Leslie Gulch

  • Easy (Juniper Gulch)
  • 1.6 miles round trip
  • 400 feet elevation gain
  • Open except in wet weather
  • Use: hikers
  • Easy (Dago Gulch)
  • 1.6 miles round trip
  • 190 feet elevation gain

  • Moderate (Timber Gulch)
  • 1.2 miles round trip
  • 350 feet elevation gain

Most travelers view the slot-like canyons, rock pinnacles, and colorful desert badlands of Leslie Gulch through the windows of their cars. But after driving all the way to Oregon’s extreme eastern border, why not explore this spectacular scenery up close by hiking up a few of Leslie Gulch’s five interesting side canyons.

The rock formations here date back 15 million years, when a volcano blasted out a 10-mile-wide caldera that filled with volcanic ash 1000 feet deep. Minerals colored the ash as it solidified to rock.When the land rose, flash floods carved narrow gulches lined with orange, yellow, purple, and red cliffs. Soft spots in the rock weathered into niches and small caves known as “honeycombs.”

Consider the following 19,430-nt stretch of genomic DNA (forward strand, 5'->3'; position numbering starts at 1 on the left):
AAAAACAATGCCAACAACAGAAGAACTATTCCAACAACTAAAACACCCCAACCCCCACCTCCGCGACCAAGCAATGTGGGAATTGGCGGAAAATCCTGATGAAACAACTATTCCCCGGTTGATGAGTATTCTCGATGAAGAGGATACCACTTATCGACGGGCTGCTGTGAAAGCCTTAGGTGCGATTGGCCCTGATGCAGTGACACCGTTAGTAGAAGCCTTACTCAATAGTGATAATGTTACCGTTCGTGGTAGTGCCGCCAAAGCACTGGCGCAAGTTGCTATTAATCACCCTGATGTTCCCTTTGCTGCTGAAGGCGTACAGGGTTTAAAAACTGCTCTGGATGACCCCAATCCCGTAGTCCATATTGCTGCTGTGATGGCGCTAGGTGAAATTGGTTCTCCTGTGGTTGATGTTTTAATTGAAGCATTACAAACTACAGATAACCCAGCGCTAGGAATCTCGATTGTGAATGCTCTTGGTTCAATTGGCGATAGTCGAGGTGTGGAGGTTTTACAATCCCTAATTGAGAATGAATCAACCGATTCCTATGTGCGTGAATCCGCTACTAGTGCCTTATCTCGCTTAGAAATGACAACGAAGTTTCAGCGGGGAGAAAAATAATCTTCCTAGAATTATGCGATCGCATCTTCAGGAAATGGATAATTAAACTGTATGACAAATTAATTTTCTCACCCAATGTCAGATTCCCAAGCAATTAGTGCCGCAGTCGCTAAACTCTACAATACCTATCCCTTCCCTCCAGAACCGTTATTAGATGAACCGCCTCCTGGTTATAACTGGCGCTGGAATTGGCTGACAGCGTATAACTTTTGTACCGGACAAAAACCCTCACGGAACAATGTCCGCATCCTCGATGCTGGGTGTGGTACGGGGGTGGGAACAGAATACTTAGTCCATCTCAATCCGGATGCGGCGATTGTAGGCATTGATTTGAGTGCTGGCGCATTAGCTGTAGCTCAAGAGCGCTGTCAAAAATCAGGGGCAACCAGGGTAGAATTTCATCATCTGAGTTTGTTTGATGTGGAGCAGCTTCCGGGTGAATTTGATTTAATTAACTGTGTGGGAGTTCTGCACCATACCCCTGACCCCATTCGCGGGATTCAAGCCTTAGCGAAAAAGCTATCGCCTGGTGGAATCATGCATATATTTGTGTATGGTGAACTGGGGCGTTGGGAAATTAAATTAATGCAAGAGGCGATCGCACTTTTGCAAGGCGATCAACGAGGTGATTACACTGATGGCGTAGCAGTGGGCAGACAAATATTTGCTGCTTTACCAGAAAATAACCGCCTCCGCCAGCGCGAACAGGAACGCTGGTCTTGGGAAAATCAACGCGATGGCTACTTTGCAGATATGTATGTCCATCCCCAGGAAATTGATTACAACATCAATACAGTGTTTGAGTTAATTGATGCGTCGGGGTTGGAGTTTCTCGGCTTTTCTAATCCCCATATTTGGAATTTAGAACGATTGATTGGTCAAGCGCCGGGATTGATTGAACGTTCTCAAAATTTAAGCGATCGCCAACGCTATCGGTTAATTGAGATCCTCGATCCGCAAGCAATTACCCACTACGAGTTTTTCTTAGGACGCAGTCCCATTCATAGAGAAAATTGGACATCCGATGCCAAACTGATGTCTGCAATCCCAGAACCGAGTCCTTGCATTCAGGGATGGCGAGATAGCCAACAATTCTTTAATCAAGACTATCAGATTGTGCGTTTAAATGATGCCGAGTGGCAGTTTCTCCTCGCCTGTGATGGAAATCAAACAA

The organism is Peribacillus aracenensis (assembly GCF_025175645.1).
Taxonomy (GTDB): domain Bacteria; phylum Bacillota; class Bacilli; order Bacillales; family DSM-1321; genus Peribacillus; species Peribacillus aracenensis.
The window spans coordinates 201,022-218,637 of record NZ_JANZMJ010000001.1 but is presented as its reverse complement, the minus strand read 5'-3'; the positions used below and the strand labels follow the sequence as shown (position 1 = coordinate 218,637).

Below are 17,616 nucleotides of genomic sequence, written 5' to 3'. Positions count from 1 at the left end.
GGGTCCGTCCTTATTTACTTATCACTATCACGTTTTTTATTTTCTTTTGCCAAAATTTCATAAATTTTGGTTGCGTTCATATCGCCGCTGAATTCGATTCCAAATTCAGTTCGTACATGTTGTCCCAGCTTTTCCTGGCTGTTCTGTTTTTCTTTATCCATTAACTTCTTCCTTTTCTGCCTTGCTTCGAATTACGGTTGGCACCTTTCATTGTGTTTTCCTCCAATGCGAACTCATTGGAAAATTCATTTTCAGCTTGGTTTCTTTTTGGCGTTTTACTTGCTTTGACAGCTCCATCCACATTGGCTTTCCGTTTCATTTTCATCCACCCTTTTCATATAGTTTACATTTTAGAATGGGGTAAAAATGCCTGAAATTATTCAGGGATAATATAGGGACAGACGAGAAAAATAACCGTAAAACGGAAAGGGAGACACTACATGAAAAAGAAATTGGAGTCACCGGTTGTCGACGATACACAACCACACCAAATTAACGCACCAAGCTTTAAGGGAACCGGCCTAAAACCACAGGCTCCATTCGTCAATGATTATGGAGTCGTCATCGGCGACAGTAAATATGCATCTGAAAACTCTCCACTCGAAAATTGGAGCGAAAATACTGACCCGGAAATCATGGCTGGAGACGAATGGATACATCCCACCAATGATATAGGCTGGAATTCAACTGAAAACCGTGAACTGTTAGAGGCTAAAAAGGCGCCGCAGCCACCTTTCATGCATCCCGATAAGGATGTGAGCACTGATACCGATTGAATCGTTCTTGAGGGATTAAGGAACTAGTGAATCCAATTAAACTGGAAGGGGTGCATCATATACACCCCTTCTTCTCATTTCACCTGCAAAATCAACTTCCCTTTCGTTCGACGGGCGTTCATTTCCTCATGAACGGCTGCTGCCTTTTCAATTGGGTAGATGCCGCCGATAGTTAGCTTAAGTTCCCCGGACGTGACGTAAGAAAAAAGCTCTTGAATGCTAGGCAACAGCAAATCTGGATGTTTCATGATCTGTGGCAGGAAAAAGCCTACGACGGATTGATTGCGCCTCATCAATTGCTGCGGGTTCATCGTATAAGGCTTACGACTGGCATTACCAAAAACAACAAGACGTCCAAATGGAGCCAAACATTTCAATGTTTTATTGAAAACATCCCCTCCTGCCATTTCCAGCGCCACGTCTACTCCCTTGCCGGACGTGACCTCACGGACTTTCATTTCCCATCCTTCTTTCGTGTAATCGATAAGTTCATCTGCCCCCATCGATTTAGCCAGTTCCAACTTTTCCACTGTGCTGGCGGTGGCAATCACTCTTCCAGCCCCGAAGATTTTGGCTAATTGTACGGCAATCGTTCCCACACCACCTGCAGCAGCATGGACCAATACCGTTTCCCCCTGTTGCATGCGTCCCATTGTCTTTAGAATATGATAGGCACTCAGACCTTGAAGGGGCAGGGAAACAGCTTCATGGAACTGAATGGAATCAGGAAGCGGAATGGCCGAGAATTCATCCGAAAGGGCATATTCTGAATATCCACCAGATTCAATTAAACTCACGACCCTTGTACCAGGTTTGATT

Leslie Gulch won its name when an 1882 lightning strike killed pioneer cattleman Hiram Leslie. Today the gulch is valued not only for its scenery, but also for several species of rare plants and a herd of bighorn sheep.

To drive here …

The prettiest gulch to explore …

Leslie Gulch has two other …

This chapter taken from the book 100 Hikes/Travel Guide: Eastern Oregon.